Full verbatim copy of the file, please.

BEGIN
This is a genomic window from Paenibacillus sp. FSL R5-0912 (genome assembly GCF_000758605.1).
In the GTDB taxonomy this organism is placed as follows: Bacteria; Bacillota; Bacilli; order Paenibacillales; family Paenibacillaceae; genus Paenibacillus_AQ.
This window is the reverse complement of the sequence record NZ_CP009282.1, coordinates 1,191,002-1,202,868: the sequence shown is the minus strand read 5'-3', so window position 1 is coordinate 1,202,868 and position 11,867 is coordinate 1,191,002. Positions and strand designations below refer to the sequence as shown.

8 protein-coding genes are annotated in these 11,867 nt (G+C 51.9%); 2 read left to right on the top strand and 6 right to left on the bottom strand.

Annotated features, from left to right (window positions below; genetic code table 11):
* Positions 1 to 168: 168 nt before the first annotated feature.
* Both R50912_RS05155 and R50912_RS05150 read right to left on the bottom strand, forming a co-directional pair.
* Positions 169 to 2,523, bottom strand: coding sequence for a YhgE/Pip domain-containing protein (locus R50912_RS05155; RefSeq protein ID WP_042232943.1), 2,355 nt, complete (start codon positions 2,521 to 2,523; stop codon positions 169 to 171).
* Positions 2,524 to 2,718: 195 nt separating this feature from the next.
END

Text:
This is a genomic window from Paenibacillus sp. FSL R5-0912 (genome assembly GCF_000758605.1).
In the GTDB taxonomy this organism is placed as follows: Bacteria; Bacillota; Bacilli; order Paenibacillales; family Paenibacillaceae; genus Paenibacillus_AQ.
This window is the reverse complement of the sequence record NZ_CP009282.1, coordinates 1,191,002-1,202,868: the sequence shown is the minus strand read 5'-3', so window position 1 is coordinate 1,202,868 and position 11,867 is coordinate 1,191,002. Positions and strand designations below refer to the sequence as shown.

8 protein-coding genes are annotated in these 11,867 nt (G+C 51.9%); 2 read left to right on the top strand and 6 right to left on the bottom strand.

Annotated features, from left to right (window positions below; genetic code table 11):
* Positions 1 to 168: 168 nt before the first annotated feature.
* Both R50912_RS05155 and R50912_RS05150 read right to left on the bottom strand, forming a co-directional pair.
* Positions 169 to 2,523, bottom strand: coding sequence for a YhgE/Pip domain-containing protein (locus R50912_RS05155; RefSeq protein ID WP_042232943.1), 2,355 nt, complete (start codon positions 2,521 to 2,523; stop codon positions 169 to 171).
* Positions 2,524 to 2,718: 195 nt separating this feature from the next.